John Roberts pulls out the thesaurus for one of Trump’s nearly 11,000 lies

Chief Justice John Roberts used every euphemism in the thesaurus this week to accuse the Trump administration of lying.

“The evidence tells a story that does not match the . . . explanation.”

“The sole stated reason — seems to have been contrived.”

There was “a significant mismatch between the decision . . . and the rationale.”

The “explanation . . . is incongruent with what the record reveals.”

Furthermore, it was a “distraction” from the truth, “based on a pretextual rationale” and lacked “a rational connection between the facts found and the choice made.”

The chief justice, writing for the majority in the closely watched census case, was referring to Commerce Secretary Wilbur Ross’s baldfaced lie: He testified to Congress that he added a citizenship question to the census “solely” because the Justice Department requested it to help with enforcement of the Voting Rights Act. Three separate judges found that to be false , and evidence emerging since the trials confirmed appearances: The real rationale was to reduce the power of nonwhite people and Democrats.

“We cannot ignore the disconnect between the decision made and the explanation given,” Roberts wrote, noting that precedent says the Supreme Court isn’t “required to exhibit a naiveté from which ordinary citizens are free.” He went on: “If judicial review is to be more than an empty ritual, it must demand something better than the explanation offered for the action taken in this case.”

The truth was on trial before the Supreme Court in the census case. The good news: The facts won. The bad news: It was a 5-to-4 decision.

Incredibly, Justice Samuel Alito, in a dissent, argued that it’s perfectly acceptable for the administration to lie to the courts. “The federal judiciary has no authority to stick its nose into . . . whether the reasons given by Secretary Ross for that decision were his only reasons or his real reasons.” Phony reasons are welcome in Alito’s courtroom!

The victory might be temporary — Roberts essentially invited the administration to concoct a new rationale for the discriminatory census question — but in this dark moment for the truth, it’s worth celebrating even a fleeting acknowledgment from the high court that facts still matter.

Dishonesty is the coin of the realm for President Trump, who is closing in on 11,000 falsehoods, by The Post’s tally, while various of his former officials have been convicted of lying. Trump delights his supporters by declaring unwelcome facts “fake news,” and the courts have struggled with his falsehoods. Judge Amy Berman Jackson, sentencing former Trump campaign chairman Paul Manafort, nobly proclaimed that “court is one of those places where facts still matter,” but that’s not always true: In embracing Trump’s “travel ban,” the Supreme Court accepted the administration’s pretext and determinedly ignored extensive evidence of Trump’s anti-Muslim bias.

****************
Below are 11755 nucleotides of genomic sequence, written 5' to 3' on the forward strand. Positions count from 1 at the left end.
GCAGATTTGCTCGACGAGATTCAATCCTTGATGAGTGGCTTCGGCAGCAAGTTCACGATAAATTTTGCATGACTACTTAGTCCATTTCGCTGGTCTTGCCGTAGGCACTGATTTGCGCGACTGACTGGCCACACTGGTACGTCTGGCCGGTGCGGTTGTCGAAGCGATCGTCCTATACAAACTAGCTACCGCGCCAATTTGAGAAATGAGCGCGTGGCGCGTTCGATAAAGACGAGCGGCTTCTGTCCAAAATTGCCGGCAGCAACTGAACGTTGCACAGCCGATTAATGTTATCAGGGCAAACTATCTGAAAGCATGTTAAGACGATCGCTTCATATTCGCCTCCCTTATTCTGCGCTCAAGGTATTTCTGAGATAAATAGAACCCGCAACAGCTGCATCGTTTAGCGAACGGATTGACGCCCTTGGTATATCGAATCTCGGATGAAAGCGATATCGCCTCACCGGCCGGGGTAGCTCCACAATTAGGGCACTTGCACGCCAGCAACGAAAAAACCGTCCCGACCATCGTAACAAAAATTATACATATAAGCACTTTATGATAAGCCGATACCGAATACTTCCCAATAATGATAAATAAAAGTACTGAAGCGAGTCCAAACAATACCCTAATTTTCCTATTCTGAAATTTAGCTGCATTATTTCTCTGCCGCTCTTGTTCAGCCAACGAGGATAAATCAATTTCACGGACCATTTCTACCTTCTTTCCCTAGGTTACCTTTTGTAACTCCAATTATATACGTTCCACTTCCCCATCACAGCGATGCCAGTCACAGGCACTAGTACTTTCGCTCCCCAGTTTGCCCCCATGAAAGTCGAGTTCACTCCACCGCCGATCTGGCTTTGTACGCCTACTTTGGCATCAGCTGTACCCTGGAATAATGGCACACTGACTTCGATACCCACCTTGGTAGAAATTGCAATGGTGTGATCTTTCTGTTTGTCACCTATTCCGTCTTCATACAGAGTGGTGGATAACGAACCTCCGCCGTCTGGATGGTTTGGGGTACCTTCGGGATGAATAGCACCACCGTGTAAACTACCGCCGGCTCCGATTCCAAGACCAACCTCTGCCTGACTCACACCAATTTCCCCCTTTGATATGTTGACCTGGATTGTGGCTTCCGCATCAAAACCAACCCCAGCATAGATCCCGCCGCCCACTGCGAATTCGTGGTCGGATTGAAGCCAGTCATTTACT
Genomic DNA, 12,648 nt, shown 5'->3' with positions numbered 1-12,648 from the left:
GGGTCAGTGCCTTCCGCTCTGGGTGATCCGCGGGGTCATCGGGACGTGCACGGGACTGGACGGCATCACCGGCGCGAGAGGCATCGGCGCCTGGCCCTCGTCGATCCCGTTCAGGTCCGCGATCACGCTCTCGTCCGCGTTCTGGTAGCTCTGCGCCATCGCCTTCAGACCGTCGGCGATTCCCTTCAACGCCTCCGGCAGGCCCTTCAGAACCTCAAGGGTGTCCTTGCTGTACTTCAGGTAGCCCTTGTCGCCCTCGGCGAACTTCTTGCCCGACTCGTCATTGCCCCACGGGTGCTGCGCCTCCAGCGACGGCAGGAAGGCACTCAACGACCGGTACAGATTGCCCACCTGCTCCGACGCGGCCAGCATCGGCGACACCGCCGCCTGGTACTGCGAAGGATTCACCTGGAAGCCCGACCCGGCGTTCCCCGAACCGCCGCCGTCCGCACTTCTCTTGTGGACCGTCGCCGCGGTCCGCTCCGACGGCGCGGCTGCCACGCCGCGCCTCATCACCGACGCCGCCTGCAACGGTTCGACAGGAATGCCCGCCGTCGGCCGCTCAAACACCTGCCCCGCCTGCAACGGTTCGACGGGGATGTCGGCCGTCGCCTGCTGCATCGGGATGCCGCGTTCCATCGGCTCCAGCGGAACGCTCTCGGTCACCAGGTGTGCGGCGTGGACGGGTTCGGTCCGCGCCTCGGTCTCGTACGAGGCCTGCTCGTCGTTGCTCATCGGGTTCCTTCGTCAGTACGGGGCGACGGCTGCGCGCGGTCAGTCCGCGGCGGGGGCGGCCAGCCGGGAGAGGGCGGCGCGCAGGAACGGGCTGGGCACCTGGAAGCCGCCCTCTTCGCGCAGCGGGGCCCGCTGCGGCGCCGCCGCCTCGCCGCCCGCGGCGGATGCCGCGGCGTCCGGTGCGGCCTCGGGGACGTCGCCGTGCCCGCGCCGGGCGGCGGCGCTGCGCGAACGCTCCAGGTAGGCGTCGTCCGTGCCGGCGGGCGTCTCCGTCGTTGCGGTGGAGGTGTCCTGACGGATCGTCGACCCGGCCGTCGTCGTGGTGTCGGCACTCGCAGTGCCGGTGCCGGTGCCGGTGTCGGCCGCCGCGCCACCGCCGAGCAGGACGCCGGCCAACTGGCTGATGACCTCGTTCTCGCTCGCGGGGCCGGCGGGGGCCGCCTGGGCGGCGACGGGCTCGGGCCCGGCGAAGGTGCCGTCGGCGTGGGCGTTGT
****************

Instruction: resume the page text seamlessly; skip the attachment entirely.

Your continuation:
The census was different for Roberts, who, as he has done in a few politically charged cases, sided with the court’s liberal justices in an apparent effort to protect the court’s credibility.

The Census Bureau’s own experts strongly resisted the citizenship question, saying it would suppress participation by households with noncitizens — even legal ones — by about 8 percent and cause a 2.2 percentage-point drop-off in participation. Emails made public after the Supreme Court heard the case show that the architect of the plan saw the move as “advantageous to Republicans and non-Hispanic whites.” One of the judges who originally heard the case issued a further ruling this week that the new evidence points to a “possible, if not likely, conclusion that the decision-makers adopted [the architect’s] discriminatory purpose.”

The chief justice, though not touching the recent evidence, argued that while courts generally don’t second-guess policy makers’ motivations, there is an exception for a “strong showing of bad faith.” Ross himself had changed his story , eventually admitting that he nudged the Justice Department to request the citizenship question — as cover for a move he had pushed from the start with White House encouragement.